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I like poetry. I realize it is not for everyone, especially much of what is offered today as poetry, but because the poet is an artist, he or she provides insight into the world that goes beyond my own shallow interpretations. I think reading poetry is important.

My reading habits include the romantic or nature poets like John Clare to the war poets like Edward Thomas or Siegfried Sassoon and everything in between. Yet, for me, nothing beats the “divines,” those pastors as poets like George Hebert who weave rich theological understanding and our own humanity into insightful verse.

Of course, these pastors as poets are not new. The psalms are poetry, poetry set to music. They are poetry that weaves rich theological understanding and our own humanity into insightful verse. David, who was not a pastor, but was a shepherd, is known to us as one of the great authors of the psalms, in particular, psalms that reflect all too well the brokenness of the world and our own sinful nature.

Take for example Psalm 6, one of David’s and said to be “a dark psalm.” The contemporary poet and Anglican priest Malcolm Guite writes, “the psalmist seems at once fearful of God and forgetful of his mercy, so it [Psalm 6] opens:

O LORD, rebuke me not in thine indignation: neither chasten me in thy displeasure.Have mercy upon me, O Lord, for I am weak: O Lord, heal me, for my bones are vexed.”

Guite continues, “but the psalmist works through these fears and misgivings and is able to say just before the end of the psalm:

The Lord hath heard my petition: the Lord will receive my prayer.

It is this honesty about difficulty, fear, and misgiving which makes the Psalter so compelling and gives its moments of joy and recovery their full force and authority.”

Guite goes on to write, “In my own response to this psalm I picked up a phrase from verse 5 that ‘in death no man remembreth thee’ and used it to explore the kind of forgetfulness and amnesia that sometimes darkens our spiritual life. One function both of scripture and of poetry is to re-awaken our good memories of God.”

Reawaken our good memories of God. I love that phrase. The function of both scripture and poetry is to reawaken our good memories of God so as to root out the forgetfulness and amnesia which sometimes darkens our spiritual life.  That’s good.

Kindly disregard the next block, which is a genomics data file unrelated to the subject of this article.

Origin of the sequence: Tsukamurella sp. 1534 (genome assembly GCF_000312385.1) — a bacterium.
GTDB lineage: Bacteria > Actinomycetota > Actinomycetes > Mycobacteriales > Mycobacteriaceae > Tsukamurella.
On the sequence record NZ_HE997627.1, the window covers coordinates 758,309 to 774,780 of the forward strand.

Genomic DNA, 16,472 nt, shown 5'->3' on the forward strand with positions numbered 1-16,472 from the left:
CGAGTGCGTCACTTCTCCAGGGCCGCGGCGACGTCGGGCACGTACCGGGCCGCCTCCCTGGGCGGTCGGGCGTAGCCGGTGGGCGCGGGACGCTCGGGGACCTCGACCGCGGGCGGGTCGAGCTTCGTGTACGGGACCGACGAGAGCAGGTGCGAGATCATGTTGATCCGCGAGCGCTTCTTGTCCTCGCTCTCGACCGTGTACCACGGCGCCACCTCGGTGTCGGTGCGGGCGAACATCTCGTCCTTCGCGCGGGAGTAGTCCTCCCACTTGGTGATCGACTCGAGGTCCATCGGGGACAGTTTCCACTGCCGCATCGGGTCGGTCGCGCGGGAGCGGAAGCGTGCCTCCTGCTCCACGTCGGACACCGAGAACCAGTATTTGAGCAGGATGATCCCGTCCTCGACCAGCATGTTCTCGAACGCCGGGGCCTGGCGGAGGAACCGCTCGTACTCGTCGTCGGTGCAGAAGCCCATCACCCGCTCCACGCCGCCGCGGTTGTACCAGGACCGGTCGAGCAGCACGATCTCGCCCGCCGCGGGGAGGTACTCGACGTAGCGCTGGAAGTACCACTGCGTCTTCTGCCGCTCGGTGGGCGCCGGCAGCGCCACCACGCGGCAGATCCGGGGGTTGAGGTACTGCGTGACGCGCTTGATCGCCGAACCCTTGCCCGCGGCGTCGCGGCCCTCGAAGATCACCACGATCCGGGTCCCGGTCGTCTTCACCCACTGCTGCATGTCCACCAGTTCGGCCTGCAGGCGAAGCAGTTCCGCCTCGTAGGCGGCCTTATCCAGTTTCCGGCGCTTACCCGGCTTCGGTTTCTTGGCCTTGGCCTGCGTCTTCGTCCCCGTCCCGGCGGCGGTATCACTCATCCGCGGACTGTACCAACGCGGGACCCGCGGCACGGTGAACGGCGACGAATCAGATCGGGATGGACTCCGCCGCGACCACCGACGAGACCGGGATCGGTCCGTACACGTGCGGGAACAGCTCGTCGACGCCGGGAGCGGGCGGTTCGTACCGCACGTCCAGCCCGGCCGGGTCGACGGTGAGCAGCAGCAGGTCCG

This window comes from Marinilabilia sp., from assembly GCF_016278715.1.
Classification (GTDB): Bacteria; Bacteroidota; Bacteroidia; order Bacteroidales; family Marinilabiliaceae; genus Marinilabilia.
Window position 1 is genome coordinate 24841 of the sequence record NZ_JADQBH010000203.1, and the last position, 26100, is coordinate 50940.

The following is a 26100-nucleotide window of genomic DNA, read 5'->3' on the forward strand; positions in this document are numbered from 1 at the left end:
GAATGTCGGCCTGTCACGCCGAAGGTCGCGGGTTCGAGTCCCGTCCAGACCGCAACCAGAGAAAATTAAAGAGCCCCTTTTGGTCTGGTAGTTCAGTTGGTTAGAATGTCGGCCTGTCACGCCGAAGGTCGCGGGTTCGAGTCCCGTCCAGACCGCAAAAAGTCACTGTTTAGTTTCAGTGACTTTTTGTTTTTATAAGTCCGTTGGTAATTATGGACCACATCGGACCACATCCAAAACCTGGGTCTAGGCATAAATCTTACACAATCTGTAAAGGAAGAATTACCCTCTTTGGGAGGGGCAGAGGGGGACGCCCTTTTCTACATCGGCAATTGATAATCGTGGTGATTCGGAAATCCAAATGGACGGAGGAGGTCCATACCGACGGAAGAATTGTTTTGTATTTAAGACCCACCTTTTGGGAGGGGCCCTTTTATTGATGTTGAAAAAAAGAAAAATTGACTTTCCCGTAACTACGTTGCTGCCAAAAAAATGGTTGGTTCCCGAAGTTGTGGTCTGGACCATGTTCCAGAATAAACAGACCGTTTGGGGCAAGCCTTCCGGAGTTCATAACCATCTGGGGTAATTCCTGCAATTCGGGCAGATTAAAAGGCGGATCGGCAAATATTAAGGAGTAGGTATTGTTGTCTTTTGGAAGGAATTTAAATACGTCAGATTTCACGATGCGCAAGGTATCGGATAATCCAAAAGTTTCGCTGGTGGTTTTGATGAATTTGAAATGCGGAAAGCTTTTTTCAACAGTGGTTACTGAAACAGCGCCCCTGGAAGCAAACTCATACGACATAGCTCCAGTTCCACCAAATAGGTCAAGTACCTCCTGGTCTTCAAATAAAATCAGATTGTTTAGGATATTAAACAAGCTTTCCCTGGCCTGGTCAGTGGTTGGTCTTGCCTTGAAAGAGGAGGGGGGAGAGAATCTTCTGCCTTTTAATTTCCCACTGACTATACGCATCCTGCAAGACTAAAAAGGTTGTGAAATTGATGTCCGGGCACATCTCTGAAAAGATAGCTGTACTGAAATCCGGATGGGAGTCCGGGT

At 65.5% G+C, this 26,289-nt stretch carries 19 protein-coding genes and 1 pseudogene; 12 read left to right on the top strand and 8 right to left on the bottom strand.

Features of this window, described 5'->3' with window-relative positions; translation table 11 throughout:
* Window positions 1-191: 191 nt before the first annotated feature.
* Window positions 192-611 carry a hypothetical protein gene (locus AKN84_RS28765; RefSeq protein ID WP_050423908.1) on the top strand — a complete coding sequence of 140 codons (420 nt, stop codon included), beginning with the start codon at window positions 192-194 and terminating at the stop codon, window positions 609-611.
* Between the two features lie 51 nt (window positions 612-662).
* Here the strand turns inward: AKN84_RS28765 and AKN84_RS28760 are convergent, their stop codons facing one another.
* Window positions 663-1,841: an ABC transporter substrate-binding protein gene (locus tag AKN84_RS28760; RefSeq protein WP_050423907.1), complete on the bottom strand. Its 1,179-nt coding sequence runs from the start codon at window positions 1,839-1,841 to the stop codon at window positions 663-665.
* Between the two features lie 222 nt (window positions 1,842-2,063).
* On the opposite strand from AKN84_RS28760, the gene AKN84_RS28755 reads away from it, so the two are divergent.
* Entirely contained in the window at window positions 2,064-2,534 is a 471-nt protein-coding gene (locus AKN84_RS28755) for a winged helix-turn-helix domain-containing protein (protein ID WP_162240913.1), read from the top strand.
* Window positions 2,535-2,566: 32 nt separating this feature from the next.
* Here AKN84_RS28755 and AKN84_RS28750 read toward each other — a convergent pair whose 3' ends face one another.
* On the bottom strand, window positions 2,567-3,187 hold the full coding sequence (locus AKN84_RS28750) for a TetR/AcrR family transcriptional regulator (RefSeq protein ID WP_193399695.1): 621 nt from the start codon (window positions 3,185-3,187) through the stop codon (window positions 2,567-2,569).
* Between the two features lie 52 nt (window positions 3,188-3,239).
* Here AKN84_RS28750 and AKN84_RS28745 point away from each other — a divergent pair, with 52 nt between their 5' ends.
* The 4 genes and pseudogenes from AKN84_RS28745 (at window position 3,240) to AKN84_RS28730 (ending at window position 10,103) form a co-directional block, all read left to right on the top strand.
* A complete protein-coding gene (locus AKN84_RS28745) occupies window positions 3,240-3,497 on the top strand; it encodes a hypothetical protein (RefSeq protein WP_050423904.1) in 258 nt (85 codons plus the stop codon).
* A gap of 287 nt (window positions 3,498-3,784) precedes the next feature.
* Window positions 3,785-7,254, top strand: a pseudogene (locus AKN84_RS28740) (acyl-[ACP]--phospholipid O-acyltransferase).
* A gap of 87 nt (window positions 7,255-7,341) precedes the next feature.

Here’s my challenge to you reader: read Malcolm Guite’s blog and listen to him read his short, poetic response to Psalm 6. Listen to his good memories of God being reawakened in him. Once you’ve done that, write down in your journal or in the margins of your Bible next to Psalm 6, the good memories of God you have. Deal with your spiritual amnesia. By reading David’s poetry, what is reawakened in you, O’ child of God? 

In the Good memories of God,
Pastor Tom

It is this honesty about difficulty, fear, and misgiving which makes the psalter so compelling and gives its moments of joy and recovery their full force and authority.”Guite goes on to write, “In my own response to this psalm I picked up a phrase from verse 5 that ‘in death no man remembreth thee’ and used it to explore the kind of forgetfulness and amnesia that sometimes darkens our spiritual life. One function both of scripture and of poetry is to re-awaken our good memories of God.” Reawaken our good memories of God. I love that phrase. The function of both scripture and poetry is to reawaken our good memories of God so as to root out the forgetfulness and amnesia which sometimes darkens our spiritual life. That’s good. Here’s my challenge to you reader: click on the link below to Malcolm Guite’s blog and listen to him read his short, poetic response to Psalm 6. Listen to his good memories of God being reawakened in him. Once you’ve done that, write down in your journal or in the margins of your Bible next to Psalm 6, the good memories of God you have. Deal with your spiritual amnesia. By reading David’s poetry, what is reawakened in you, O’ child of God? https://malcolmguite.wordpress.com/2020/05/16/the-6th-poem-in-my-corona-on-the-psalms/In the Good memories of God,

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